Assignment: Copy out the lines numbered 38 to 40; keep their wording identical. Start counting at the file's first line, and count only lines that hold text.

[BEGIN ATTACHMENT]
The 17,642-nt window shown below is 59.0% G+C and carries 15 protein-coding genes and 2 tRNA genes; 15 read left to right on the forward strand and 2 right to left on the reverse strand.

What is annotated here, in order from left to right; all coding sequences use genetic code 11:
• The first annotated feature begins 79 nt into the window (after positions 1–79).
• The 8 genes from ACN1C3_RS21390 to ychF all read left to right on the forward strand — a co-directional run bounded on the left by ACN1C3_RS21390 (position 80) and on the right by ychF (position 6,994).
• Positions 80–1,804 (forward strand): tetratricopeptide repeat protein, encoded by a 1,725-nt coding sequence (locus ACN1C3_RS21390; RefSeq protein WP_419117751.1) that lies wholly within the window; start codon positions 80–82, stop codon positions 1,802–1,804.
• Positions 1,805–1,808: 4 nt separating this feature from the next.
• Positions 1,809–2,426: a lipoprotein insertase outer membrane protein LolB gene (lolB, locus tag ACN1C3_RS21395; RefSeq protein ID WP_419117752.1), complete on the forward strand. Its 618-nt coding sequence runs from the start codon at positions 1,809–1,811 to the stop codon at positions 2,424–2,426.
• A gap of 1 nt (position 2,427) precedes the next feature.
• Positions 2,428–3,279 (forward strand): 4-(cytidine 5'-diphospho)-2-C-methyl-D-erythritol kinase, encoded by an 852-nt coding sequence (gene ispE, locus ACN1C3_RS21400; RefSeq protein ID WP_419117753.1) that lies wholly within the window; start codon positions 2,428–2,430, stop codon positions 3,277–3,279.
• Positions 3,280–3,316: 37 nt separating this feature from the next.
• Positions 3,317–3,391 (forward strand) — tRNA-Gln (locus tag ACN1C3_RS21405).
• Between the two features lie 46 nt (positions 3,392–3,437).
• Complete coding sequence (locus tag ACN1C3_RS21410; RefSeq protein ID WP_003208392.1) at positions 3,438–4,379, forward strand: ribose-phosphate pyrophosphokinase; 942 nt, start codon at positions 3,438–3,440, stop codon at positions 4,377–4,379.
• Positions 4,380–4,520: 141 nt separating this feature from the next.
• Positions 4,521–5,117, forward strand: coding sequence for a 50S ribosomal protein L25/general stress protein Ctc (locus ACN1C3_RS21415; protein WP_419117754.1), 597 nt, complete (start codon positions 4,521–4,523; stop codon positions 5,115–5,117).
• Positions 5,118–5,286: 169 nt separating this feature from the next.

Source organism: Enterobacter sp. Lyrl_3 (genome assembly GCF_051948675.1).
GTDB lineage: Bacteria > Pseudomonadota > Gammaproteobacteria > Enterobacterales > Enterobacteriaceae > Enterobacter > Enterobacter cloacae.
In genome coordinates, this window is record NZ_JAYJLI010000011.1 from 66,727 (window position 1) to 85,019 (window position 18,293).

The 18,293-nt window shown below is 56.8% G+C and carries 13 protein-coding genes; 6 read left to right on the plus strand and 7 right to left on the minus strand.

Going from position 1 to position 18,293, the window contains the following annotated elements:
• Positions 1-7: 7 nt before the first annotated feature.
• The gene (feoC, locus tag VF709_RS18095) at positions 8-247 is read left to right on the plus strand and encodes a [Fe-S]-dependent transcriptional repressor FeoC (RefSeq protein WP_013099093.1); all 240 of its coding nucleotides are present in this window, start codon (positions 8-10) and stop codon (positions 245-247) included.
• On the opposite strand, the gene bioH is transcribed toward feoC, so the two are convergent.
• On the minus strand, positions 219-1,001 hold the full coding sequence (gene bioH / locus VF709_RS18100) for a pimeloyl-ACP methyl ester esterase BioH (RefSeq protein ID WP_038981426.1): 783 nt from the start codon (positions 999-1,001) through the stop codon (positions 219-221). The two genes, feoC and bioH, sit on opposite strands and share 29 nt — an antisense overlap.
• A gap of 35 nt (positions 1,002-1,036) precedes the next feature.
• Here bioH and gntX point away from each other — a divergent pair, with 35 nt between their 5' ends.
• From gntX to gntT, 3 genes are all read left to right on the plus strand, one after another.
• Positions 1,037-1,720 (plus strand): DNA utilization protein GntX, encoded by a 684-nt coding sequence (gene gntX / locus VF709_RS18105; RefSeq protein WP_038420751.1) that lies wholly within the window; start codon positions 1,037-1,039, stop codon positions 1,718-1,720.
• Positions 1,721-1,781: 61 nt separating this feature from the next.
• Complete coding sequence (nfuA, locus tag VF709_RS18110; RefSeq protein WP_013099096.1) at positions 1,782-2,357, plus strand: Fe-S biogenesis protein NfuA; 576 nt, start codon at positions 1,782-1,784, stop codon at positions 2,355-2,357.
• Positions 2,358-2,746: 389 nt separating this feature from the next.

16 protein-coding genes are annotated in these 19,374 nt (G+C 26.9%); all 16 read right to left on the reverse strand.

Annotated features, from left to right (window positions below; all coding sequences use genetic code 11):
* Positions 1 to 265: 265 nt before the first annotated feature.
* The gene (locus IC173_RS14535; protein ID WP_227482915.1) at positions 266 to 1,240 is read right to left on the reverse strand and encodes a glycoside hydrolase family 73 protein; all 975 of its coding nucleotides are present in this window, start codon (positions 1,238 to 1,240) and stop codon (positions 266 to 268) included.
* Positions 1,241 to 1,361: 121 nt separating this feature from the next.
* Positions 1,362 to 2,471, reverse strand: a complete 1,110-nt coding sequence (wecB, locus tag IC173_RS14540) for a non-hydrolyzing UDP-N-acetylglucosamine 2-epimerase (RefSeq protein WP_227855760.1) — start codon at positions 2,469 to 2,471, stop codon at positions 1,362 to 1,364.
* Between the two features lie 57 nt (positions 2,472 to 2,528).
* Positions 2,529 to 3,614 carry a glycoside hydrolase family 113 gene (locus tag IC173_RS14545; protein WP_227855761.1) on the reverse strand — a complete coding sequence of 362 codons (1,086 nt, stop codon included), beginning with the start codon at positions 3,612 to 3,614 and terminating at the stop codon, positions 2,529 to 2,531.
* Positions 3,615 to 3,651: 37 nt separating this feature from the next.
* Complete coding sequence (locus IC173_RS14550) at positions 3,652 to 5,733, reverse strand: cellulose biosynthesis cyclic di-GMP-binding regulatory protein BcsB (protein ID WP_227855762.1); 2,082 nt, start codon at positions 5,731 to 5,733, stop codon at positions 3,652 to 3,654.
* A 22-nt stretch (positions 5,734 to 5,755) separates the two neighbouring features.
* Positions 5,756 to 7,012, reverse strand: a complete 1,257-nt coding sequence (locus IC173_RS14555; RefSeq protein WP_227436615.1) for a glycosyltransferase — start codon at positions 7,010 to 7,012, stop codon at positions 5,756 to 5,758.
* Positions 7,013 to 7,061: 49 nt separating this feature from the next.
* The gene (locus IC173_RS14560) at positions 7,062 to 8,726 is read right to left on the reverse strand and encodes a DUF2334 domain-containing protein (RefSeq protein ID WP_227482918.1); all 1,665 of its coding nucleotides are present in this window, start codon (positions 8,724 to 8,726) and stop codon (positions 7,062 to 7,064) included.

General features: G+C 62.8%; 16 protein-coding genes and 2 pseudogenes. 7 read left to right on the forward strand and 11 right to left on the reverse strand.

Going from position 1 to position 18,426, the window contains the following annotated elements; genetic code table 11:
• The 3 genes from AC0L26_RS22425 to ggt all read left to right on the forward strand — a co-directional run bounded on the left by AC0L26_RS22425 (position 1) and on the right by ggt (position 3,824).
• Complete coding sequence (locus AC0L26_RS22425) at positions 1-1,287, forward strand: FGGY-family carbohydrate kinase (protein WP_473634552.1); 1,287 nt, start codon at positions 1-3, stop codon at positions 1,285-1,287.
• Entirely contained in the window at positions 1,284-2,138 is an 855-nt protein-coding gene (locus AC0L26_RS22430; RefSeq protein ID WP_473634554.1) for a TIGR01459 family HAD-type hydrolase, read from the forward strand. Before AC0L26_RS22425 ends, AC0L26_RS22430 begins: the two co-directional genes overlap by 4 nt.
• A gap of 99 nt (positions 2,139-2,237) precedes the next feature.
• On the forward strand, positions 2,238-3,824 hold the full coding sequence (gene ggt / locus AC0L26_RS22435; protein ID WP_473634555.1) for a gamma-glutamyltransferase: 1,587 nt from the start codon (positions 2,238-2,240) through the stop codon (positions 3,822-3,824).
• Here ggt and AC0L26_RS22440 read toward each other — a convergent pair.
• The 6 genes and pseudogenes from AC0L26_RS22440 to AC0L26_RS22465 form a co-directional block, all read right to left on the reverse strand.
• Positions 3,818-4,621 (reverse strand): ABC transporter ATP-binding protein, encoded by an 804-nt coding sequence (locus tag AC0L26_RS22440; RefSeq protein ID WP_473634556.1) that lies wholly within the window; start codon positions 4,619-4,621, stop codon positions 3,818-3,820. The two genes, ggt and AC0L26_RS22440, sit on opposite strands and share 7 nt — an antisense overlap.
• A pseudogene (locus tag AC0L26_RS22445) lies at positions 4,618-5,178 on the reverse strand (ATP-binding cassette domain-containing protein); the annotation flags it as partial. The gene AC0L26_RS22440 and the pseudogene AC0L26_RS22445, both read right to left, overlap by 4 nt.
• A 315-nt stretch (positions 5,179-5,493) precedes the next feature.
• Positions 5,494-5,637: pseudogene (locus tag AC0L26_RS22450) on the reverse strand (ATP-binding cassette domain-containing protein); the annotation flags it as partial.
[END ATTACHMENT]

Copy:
* Positions 1,362 to 2,471, reverse strand: a complete 1,110-nt coding sequence (wecB, locus tag IC173_RS14540) for a non-hydrolyzing UDP-N-acetylglucosamine 2-epimerase (RefSeq protein WP_227855760.1) — start codon at positions 2,469 to 2,471, stop codon at positions 1,362 to 1,364.
* Between the two features lie 57 nt (positions 2,472 to 2,528).
* Positions 2,529 to 3,614 carry a glycoside hydrolase family 113 gene (locus tag IC173_RS14545; protein WP_227855761.1) on the reverse strand — a complete coding sequence of 362 codons (1,086 nt, stop codon included), beginning with the start codon at positions 3,612 to 3,614 and terminating at the stop codon, positions 2,529 to 2,531.